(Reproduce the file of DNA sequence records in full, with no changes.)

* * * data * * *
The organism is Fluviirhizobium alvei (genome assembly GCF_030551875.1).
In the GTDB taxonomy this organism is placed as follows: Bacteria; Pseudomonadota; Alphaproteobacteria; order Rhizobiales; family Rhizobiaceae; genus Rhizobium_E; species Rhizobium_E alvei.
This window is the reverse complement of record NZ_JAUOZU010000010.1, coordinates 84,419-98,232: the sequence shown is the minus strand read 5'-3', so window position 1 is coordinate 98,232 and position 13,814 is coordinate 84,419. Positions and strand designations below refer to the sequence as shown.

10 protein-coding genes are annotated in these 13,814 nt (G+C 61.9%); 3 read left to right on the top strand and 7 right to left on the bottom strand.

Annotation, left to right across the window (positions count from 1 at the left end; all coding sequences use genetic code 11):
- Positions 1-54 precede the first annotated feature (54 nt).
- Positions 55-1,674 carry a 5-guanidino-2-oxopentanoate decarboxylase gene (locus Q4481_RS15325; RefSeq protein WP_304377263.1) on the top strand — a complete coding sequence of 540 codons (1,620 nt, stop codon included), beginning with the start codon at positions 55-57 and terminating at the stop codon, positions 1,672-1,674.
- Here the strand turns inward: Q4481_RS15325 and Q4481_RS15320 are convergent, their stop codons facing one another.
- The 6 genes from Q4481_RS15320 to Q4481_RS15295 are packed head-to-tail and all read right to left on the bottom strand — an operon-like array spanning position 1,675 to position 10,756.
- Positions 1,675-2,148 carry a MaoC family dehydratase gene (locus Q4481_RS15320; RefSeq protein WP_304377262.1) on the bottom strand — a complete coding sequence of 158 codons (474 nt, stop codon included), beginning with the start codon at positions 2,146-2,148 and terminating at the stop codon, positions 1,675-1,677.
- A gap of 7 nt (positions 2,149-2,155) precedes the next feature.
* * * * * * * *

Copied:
The organism is Fluviirhizobium alvei (genome assembly GCF_030551875.1).
In the GTDB taxonomy this organism is placed as follows: Bacteria; Pseudomonadota; Alphaproteobacteria; order Rhizobiales; family Rhizobiaceae; genus Rhizobium_E; species Rhizobium_E alvei.
This window is the reverse complement of record NZ_JAUOZU010000010.1, coordinates 84,419-98,232: the sequence shown is the minus strand read 5'-3', so window position 1 is coordinate 98,232 and position 13,814 is coordinate 84,419. Positions and strand designations below refer to the sequence as shown.

10 protein-coding genes are annotated in these 13,814 nt (G+C 61.9%); 3 read left to right on the top strand and 7 right to left on the bottom strand.

Annotation, left to right across the window (positions count from 1 at the left end; all coding sequences use genetic code 11):
- Positions 1-54 precede the first annotated feature (54 nt).
- Positions 55-1,674 carry a 5-guanidino-2-oxopentanoate decarboxylase gene (locus Q4481_RS15325; RefSeq protein WP_304377263.1) on the top strand — a complete coding sequence of 540 codons (1,620 nt, stop codon included), beginning with the start codon at positions 55-57 and terminating at the stop codon, positions 1,672-1,674.
- Here the strand turns inward: Q4481_RS15325 and Q4481_RS15320 are convergent, their stop codons facing one another.
- The 6 genes from Q4481_RS15320 to Q4481_RS15295 are packed head-to-tail and all read right to left on the bottom strand — an operon-like array spanning position 1,675 to position 10,756.
- Positions 1,675-2,148 carry a MaoC family dehydratase gene (locus Q4481_RS15320; RefSeq protein WP_304377262.1) on the bottom strand — a complete coding sequence of 158 codons (474 nt, stop codon included), beginning with the start codon at positions 2,146-2,148 and terminating at the stop codon, positions 1,675-1,677.
- A gap of 7 nt (positions 2,149-2,155) precedes the next feature.